The big surprise of the 2015 Budget was when George Osborne said everyone would receive the living wage. The process begins in April 2016 and businesses are coming to terms with the potential impact on their profitability. The boss of Costa Coffee said it would increase prices to cover the higher wage, confirming how inflationary this will be for the economy. But with inflation below the 2% target and set to remain there, the Government can risk the inflation the living wage will bring – the gamble being that putting more money in people’s pockets will encourage spending.
It’s easy for Costa to say it will raise prices, and no doubt the rest of that industry will do the same, but farmers and farm businesses are in a different position, in that they can’t simply pass on higher costs.
The wage rise is in stages with the new level for anyone over 25 being £7.20/hour in April 2016, against a minimum wage now of £6.50. This will rise in stages to £9 by 2020. For small businesses it will be partly offset by a change to National Insurance regulations, and for bigger businesses by a reduction in the corporation tax rate. But most businesses see this as more of a threat than an opportunity, particularly if they can’t pass on higher costs.
Farmers are probably in the worst position. Take a labour-intensive operation, such as vegetables or fruit, producing for supermarkets. Their wage bill is a challenge, given pressure on margins, and it will rise under the new rules. In the face of those higher costs they will be urging supermarkets to pay more, but they too are unhappy that at a time of squeezed profits their wage bill will rise, so margins pressure is likely to become more, rather than less intense.
Anyone now over the age of 25 and working 35 hours a week will see their income rise by a third by 2020. If you’re their employer you’ll be paying that increase from, in the case of farming, already slim profits. It does, however, only apply to people over 25, so if you’ve a young workforce they’ll only be entitled to the minimum wage. You can then use a bonus system to encourage productivity. Using part-timers or short-term contracts may save on other costs, but since the living wage is based on a per hour figure it applies regardless of whether someone works one or seven days a week and whether they’re part-time of full-time.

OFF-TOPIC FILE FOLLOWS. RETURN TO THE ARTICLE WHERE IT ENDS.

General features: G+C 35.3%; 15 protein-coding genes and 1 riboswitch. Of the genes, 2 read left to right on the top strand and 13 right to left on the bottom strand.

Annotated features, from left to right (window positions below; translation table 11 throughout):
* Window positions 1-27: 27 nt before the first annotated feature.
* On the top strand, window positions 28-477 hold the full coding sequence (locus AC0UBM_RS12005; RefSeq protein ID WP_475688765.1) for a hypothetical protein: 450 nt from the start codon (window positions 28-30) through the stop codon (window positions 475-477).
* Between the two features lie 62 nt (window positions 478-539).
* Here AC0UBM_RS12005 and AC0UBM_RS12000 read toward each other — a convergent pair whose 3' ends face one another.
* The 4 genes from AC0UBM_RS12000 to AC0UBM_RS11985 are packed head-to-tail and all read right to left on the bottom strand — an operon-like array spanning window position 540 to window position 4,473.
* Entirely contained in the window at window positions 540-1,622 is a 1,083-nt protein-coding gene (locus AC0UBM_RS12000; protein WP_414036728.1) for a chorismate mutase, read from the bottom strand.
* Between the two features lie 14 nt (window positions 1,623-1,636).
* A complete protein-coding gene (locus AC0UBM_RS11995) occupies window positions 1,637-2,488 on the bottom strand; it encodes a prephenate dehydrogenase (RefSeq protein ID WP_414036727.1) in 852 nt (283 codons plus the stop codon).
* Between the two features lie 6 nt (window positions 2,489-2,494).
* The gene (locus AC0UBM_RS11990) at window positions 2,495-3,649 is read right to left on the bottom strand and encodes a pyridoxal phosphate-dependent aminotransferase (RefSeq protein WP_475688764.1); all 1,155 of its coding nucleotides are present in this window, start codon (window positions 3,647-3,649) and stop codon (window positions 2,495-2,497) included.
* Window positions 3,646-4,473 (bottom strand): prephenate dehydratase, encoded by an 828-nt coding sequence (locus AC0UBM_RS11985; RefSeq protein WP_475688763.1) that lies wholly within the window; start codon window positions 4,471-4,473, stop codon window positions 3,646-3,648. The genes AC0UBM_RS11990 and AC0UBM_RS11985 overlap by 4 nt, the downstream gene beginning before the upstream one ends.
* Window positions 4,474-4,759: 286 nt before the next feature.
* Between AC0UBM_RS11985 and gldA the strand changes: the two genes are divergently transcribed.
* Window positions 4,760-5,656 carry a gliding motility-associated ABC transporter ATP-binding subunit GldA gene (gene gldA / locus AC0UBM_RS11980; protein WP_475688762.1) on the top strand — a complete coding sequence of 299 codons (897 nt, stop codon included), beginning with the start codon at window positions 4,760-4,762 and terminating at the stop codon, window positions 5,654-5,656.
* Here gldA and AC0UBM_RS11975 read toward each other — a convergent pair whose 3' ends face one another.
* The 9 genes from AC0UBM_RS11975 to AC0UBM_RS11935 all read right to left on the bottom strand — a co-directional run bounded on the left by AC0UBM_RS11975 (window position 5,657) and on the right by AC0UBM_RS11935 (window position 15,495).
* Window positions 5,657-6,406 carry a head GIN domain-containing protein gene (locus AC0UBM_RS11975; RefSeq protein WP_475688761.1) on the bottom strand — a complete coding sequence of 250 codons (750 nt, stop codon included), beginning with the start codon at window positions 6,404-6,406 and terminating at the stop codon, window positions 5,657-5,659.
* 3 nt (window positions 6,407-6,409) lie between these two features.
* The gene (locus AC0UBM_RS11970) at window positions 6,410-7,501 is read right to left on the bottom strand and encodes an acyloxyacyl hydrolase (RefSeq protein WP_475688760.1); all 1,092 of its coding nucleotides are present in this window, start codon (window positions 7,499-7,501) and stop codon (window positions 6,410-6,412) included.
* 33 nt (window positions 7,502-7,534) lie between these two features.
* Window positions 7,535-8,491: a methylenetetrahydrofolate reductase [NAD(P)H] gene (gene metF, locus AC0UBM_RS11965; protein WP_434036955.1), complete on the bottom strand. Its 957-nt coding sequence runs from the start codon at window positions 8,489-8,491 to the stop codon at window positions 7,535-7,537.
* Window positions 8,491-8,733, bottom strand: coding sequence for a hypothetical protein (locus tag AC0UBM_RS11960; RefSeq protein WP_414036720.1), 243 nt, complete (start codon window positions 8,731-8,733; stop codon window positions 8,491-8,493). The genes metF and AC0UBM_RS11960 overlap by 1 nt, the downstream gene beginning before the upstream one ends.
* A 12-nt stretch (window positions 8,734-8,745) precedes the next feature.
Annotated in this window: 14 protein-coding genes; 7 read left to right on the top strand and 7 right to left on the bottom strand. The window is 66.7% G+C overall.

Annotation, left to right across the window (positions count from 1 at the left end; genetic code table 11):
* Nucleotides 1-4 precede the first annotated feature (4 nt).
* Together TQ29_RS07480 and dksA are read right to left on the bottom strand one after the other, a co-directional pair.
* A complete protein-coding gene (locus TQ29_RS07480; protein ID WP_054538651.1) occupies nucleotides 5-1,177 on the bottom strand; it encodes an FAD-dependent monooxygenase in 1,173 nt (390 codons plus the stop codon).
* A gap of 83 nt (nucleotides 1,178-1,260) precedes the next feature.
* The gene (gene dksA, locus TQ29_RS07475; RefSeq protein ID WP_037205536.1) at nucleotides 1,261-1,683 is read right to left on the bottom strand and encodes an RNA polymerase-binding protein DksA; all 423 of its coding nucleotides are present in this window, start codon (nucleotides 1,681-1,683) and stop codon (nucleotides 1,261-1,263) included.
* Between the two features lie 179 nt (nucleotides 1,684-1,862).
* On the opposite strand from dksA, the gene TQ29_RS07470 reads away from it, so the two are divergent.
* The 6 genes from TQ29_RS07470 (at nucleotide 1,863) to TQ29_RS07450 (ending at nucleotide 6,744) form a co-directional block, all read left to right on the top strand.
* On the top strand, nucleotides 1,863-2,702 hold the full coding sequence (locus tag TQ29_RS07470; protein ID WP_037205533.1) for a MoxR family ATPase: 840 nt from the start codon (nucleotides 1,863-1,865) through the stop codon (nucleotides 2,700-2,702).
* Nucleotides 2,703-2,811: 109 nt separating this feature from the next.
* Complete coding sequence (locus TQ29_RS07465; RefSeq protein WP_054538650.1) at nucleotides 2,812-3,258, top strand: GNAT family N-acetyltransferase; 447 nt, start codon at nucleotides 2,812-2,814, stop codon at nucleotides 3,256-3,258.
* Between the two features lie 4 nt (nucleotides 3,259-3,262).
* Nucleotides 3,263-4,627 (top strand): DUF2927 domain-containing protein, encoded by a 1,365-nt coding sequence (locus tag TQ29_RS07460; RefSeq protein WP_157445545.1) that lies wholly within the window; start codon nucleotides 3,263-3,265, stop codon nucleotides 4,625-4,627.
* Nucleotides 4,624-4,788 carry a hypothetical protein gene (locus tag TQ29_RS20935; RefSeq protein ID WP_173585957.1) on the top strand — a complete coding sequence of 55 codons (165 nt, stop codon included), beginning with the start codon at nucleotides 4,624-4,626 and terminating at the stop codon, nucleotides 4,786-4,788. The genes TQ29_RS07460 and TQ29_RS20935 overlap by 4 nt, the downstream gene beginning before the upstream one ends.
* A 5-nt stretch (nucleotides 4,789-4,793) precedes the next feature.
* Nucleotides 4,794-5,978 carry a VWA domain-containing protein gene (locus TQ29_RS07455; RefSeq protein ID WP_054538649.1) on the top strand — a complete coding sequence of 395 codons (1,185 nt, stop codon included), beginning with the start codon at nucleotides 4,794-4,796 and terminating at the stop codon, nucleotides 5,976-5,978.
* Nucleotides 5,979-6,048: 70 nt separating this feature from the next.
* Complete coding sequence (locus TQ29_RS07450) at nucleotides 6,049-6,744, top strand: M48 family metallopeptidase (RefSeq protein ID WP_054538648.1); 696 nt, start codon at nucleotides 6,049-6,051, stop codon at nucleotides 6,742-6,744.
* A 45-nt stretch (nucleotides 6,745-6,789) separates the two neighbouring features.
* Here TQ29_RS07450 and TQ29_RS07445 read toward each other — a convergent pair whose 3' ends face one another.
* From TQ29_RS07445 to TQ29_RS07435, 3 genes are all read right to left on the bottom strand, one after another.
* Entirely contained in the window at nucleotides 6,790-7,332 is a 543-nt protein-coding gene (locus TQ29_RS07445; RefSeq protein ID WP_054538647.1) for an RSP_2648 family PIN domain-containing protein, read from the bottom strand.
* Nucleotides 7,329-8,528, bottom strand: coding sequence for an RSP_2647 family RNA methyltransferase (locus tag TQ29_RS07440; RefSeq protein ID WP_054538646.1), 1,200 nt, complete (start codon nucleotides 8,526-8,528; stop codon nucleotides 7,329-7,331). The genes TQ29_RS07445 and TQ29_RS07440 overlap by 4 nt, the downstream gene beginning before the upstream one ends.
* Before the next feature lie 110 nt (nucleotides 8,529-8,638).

In these circumstances the options are to reduce profits, increase prices, or get more out of your workforce. This may involve mechanisation, but there’s a productivity deficit in the UK, compared with other countries, that can be filled to get more output for the higher wages. This will be about managing people better, not just telling them to work harder because they’re being paid more. It also incentivises employers to employ younger people on short-term contracts.
The Government says the living wage will leave 6m people better off through higher wages, but will cost 60,000 jobs. The CLA has warned that rural businesses, with less scope to pass on higher costs, are likely to be worst hit.
With any price increase it’s better to do it in stages. Begin planning now to raise prices if you have a diversification business. Even if your wages are contained the general increase in prices from the living wage creates conditions for you to do so. As for the supermarkets and supply contracts, that’s going to be a difficult conversation with people never in the mood to discuss price rises, and who in fact want to see even lower prices to rebuild their shattered balance sheets.